Hawaii’s school superintendent on Thursday reaffirmed her decision to resume in-person learning at all schools in the fall, telling Board of Education members that lagging student performance this past year necessitates a return to standard instruction.

Outgoing school chief Christina Kishimoto said full distance learning will not be offered as an option by the time the new school year begins Aug. 3, although individual schools may offer the alternative in limited circumstances.

“Looking at the data this year, we agreed that the number one priority for us is to fully reopen,” she said during the meeting. “We don’t have to put (distance learning) options out there and not have a good outcome in terms of instruction.”

However, the decision received pushback from some in the education community. Some advocates pointed to parents with lingering concerns about sending their children back to classrooms as COVID-19 remains a threat or those who prefer a remote learning option after seeing their children thrive in that environment.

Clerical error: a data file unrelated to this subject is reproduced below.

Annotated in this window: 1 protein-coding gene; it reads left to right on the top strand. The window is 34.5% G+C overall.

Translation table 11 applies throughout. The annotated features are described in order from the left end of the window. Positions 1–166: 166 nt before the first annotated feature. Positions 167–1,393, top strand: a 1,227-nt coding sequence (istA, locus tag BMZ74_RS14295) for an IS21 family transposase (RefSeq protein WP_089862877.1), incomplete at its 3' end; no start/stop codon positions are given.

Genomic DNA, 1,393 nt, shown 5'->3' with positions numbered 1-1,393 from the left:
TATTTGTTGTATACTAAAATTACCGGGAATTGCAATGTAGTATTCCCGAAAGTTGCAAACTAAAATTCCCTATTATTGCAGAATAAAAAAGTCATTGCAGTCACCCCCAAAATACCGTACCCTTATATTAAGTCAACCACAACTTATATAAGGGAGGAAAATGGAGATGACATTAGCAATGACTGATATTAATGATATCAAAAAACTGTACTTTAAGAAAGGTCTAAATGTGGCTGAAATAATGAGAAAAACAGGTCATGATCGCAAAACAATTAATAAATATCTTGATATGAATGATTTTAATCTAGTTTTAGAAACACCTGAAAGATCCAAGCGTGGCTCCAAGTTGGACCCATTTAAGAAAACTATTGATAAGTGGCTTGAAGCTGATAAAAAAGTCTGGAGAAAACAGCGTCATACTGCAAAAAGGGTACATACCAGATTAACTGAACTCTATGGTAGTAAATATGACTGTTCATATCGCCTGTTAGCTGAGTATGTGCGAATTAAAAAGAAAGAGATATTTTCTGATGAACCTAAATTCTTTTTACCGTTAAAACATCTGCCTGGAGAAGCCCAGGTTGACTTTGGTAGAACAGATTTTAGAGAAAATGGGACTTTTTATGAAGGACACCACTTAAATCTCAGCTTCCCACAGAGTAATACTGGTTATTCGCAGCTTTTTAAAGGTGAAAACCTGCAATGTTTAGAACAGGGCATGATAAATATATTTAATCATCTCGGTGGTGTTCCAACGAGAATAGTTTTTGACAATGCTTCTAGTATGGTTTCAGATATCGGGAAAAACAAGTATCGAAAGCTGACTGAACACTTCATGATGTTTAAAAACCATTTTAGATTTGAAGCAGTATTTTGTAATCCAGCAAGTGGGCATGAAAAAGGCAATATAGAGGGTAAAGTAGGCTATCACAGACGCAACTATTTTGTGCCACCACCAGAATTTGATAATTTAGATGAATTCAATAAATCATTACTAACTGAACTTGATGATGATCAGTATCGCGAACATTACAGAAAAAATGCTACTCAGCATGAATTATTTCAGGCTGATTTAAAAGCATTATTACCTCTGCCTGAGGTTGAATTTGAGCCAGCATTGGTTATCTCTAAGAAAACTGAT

Moreover, the fatigue of online learning caused a mass exodus from public schools this past year. There were 8,982 total student withdrawals through the third quarter across all DOE schools compared with 7,751 withdrawals the prior year.

“If families are directed to withdraw for homeschooling, Hawaii DOE would lose funds due to that disenrollment,” said David Miyashiro, executive director of HawaiiKidsCAN.

He also expressed concern that the DOE’s lack of a distance learning option means the pressure is on for parents to navigate a confusing system.

“The burden would be placed on parents to try and figure out directly from schools what the blended options would be,” he said. “My impression is that this could be a very difficult situation for parents to try to figure out what is being offered by schools.”

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